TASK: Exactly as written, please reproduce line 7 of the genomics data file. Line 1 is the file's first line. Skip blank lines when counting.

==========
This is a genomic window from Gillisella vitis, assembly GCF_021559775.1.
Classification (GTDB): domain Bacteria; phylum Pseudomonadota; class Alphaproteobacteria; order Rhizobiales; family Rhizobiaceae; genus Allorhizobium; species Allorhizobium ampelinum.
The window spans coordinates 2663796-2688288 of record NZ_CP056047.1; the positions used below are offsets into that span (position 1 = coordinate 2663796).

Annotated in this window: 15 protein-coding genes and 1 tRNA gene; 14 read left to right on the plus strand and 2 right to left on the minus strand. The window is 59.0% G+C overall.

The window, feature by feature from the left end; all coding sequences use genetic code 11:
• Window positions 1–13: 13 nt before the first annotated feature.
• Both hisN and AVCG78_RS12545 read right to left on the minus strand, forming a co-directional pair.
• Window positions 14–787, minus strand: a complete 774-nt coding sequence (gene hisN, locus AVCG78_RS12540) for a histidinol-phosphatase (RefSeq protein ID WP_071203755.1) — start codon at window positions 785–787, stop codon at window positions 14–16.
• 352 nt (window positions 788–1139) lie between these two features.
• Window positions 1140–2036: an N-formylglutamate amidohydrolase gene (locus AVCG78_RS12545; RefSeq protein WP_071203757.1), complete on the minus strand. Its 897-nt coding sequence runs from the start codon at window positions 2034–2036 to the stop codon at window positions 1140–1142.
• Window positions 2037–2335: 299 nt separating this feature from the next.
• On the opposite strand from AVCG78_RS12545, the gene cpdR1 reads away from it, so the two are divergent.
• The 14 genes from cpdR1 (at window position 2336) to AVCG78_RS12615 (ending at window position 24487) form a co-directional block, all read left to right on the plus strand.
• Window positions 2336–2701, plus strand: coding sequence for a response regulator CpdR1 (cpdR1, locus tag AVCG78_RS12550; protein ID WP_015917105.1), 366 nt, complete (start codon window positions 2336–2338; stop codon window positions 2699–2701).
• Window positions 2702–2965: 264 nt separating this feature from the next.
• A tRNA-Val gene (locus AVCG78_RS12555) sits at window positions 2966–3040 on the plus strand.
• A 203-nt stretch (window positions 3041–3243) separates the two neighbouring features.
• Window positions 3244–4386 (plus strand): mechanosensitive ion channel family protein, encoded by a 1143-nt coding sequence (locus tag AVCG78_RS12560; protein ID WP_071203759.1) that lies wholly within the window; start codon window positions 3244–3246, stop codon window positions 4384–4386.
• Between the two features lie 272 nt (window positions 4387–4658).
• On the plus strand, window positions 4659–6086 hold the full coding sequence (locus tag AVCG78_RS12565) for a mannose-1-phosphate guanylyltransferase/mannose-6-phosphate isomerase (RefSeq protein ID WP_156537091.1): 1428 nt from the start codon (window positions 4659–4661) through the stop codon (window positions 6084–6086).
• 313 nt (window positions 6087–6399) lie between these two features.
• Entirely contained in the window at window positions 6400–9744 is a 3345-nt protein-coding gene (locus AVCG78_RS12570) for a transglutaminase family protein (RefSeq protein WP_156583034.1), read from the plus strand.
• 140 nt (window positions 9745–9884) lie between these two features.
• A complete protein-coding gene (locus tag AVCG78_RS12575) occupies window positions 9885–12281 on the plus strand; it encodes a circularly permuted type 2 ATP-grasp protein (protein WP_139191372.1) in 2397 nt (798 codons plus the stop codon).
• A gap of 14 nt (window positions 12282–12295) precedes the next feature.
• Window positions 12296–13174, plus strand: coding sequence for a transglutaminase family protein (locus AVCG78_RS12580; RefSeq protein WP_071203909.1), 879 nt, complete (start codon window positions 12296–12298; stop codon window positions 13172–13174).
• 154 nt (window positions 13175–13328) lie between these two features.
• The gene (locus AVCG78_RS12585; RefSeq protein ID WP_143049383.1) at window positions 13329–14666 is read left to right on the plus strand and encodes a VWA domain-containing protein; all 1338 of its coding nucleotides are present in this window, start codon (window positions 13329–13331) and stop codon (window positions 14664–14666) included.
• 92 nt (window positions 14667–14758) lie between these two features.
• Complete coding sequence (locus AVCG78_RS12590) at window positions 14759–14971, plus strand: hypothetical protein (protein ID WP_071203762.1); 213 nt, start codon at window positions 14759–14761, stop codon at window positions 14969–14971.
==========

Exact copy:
• Both hisN and AVCG78_RS12545 read right to left on the minus strand, forming a co-directional pair.